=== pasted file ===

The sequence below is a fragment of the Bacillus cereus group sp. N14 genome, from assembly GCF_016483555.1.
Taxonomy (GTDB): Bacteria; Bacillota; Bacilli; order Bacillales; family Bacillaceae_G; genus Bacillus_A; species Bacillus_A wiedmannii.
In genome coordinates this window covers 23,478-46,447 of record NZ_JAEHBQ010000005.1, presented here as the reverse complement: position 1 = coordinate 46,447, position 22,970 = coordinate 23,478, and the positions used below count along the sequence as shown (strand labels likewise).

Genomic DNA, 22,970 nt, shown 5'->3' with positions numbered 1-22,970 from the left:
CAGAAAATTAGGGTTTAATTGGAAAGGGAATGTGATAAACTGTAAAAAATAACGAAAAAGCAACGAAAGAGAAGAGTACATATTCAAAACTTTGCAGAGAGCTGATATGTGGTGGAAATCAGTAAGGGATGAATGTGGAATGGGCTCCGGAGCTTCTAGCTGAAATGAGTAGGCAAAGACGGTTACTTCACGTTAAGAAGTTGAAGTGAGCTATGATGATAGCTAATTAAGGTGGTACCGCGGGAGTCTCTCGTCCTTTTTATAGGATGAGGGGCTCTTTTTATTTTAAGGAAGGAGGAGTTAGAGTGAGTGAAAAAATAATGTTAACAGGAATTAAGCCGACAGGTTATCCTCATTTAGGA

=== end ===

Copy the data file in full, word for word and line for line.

The sequence below is a fragment of the Bacillus cereus group sp. N14 genome, from assembly GCF_016483555.1.
Taxonomy (GTDB): Bacteria; Bacillota; Bacilli; order Bacillales; family Bacillaceae_G; genus Bacillus_A; species Bacillus_A wiedmannii.
In genome coordinates this window covers 23,478-46,447 of record NZ_JAEHBQ010000005.1, presented here as the reverse complement: position 1 = coordinate 46,447, position 22,970 = coordinate 23,478, and the positions used below count along the sequence as shown (strand labels likewise).

Genomic DNA, 22,970 nt, shown 5'->3' with positions numbered 1-22,970 from the left:
CAGAAAATTAGGGTTTAATTGGAAAGGGAATGTGATAAACTGTAAAAAATAACGAAAAAGCAACGAAAGAGAAGAGTACATATTCAAAACTTTGCAGAGAGCTGATATGTGGTGGAAATCAGTAAGGGATGAATGTGGAATGGGCTCCGGAGCTTCTAGCTGAAATGAGTAGGCAAAGACGGTTACTTCACGTTAAGAAGTTGAAGTGAGCTATGATGATAGCTAATTAAGGTGGTACCGCGGGAGTCTCTCGTCCTTTTTATAGGATGAGGGGCTCTTTTTATTTTAAGGAAGGAGGAGTTAGAGTGAGTGAAAAAATAATGTTAACAGGAATTAAGCCGACAGGTTATCCTCATTTAGGA